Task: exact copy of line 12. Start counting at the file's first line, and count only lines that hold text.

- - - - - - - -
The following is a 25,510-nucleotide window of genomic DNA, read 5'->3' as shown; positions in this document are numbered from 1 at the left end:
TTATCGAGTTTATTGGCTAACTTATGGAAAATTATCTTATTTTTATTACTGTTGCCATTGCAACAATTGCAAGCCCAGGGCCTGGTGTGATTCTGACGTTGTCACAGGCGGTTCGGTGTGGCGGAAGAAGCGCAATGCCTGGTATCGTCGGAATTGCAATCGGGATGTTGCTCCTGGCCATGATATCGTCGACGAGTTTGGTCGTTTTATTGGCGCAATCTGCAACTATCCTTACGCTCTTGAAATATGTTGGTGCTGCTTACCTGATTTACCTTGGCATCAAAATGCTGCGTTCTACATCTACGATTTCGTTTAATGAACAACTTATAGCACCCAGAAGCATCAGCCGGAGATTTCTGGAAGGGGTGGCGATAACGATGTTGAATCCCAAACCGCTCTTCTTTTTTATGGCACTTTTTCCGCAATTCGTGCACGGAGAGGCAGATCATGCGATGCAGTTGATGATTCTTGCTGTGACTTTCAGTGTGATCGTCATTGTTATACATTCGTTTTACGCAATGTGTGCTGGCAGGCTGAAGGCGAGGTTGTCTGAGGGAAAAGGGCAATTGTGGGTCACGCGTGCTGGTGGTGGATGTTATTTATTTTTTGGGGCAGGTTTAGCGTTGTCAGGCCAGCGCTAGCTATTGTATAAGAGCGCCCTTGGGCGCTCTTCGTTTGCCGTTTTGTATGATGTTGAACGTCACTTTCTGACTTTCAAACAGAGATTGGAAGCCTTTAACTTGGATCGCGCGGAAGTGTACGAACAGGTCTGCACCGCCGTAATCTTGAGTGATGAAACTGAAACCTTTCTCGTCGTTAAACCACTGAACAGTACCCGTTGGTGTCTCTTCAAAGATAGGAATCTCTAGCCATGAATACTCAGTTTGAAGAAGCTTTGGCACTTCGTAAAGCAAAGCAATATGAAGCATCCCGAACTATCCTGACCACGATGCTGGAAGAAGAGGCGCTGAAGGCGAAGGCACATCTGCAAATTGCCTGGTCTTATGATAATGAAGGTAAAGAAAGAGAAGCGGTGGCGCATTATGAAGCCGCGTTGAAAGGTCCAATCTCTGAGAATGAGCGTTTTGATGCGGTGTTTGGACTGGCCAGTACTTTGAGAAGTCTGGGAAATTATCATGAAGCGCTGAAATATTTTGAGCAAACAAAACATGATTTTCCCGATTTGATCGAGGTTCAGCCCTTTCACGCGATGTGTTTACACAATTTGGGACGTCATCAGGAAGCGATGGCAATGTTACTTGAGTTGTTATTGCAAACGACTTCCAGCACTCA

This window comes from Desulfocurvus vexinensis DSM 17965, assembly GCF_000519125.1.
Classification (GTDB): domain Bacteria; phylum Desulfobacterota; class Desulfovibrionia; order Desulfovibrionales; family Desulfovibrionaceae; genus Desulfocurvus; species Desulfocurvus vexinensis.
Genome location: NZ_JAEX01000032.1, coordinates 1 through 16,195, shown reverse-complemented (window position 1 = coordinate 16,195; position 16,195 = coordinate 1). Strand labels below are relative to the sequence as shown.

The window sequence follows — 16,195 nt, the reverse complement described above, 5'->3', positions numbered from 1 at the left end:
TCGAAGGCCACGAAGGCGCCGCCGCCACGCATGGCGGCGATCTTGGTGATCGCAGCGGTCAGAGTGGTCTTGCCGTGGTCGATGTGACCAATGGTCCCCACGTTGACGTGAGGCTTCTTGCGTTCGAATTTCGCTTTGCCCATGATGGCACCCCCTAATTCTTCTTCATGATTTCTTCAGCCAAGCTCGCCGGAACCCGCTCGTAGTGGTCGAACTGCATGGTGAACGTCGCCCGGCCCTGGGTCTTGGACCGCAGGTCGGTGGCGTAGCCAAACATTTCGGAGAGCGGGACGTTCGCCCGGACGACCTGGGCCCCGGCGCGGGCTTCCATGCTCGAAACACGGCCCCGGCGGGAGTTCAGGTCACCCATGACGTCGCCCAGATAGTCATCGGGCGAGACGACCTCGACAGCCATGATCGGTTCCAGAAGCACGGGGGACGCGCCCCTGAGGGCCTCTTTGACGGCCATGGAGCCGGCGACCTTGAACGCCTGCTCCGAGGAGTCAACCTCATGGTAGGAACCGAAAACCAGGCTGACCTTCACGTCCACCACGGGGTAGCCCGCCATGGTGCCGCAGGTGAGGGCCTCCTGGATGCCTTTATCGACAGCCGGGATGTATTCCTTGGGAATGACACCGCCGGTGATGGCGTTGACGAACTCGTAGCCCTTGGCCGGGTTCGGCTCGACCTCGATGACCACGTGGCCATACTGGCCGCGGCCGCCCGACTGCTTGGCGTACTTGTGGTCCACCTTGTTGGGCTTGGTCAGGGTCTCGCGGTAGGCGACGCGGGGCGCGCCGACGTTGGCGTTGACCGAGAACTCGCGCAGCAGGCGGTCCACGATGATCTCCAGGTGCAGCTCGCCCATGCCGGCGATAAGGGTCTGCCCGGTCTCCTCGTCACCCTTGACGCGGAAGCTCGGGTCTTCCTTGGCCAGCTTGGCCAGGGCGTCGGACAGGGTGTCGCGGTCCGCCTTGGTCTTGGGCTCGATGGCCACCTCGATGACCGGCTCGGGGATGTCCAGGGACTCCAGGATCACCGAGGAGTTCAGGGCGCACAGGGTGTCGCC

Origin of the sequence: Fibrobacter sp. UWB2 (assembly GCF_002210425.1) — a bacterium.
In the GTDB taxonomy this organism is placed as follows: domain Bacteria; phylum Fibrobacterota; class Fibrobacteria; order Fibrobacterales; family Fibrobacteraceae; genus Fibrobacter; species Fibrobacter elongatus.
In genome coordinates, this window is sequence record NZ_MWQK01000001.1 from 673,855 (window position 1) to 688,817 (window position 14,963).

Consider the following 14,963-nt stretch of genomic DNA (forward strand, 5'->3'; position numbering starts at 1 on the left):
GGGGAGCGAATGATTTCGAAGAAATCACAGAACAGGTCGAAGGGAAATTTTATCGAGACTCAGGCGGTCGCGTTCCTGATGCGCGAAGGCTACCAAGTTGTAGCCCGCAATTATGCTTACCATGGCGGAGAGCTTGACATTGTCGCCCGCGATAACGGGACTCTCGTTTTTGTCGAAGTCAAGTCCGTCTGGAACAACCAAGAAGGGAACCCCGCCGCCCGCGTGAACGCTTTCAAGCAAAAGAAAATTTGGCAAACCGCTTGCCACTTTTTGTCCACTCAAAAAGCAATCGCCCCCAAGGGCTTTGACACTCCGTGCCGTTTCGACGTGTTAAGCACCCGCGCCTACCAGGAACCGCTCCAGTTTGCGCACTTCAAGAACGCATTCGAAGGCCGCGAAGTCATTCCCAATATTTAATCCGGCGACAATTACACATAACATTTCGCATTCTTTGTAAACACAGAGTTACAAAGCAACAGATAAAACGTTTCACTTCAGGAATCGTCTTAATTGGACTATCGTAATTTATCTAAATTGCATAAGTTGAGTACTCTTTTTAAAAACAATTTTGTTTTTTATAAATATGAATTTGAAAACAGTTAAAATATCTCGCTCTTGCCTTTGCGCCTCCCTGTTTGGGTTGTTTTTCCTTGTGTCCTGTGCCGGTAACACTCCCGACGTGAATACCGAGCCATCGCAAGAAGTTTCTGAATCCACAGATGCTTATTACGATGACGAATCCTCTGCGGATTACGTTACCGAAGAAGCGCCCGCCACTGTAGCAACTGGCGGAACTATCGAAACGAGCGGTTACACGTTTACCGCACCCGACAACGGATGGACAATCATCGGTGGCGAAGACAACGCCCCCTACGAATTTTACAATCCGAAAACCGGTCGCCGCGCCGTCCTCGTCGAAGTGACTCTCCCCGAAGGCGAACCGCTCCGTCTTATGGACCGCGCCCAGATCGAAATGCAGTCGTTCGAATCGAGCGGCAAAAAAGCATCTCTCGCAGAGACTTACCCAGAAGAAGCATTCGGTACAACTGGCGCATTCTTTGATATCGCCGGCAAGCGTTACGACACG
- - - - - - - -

GGGGAGCGAATGATTTCGAAGAAATCACAGAACAGGTCGAAGGGAAATTTTATCGAGACTCAGGCGGTCGCGTTCCTGATGCGCGAAGGCTACCAAGTTGTAGCCCGCAATTATGCTTACCATGGCGGAGAGCTTGACATTGTCGCCCGCGATAACGGGACTCTCGTTTTTGTCGAAGTCAAGTCCGTCTGGAACAACCAAGAAGGGAACCCCGCCGCCCGCGTGAACGCTTTCAAGCAAAAGAAAATTTGGCAAACCGCTTGCCACTTTTTGTCCACTCAAAAAGCAATCGCCCCCAAGGGCTTTGACACTCCGTGCCGTTTCGACGTGTTAAGCACCCGCGCCTACCAGGAACCGCTCCAGTTTGCGCACTTCAAGAACGCATTCGAAGGCCGCGAAGTCATTCCCAATATTTAATCCGGCGACAATTACACATAACATTTCGCATTCTTTGTAAACACAGAGTTACAAAGCAACAGATAAAACGTTTCACTTCAGGAATCGTCTTAATTGGACTATCGTAATTTATCTAAATTGCATAAGTTGAGTACTCTTTTTAAAAACAATTTTGTTTTTTATAAATATGAATTTGAAAACAGTTAAAATATCTCGCTCTTGCCTTTGCGCCTCCCTGTTTGGGTTGTTTTTCCTTGTGTCCTGTGCCGGTAACACTCCCGACGTGAATACCGAGCCATCGCAAGAAGTTTCTGAATCCACAGATGCTTATTACGATGACGAATCCTCTGCGGATTACGTTACCGAAGAAGCGCCCGCCACTGTAGCAACTGGCGGAACTATCGAAACGAGCGGTTACACGTTTACCGCACCCGACAACGGATGGACAATCATCGGTGGCGAAGACAACGCCCCCTACGAATTTTACAATCCGAAAACCGGTCGCCGCGCCGTCCTCGTCGAAGTGACTCTCCCCGAAGGCGAACCGCTCCGTCTTATGGACCGCGCCCAGATCGAAATGCAGTCGTTCGAATCGAGCGGCAAAAAAGCATCTCTCGCAGAGACTTACCCAGAAGAAGCATTCGGTACAACTGGCGCATTCTTTGATATCGCCGGCAAGCGTTACGACACG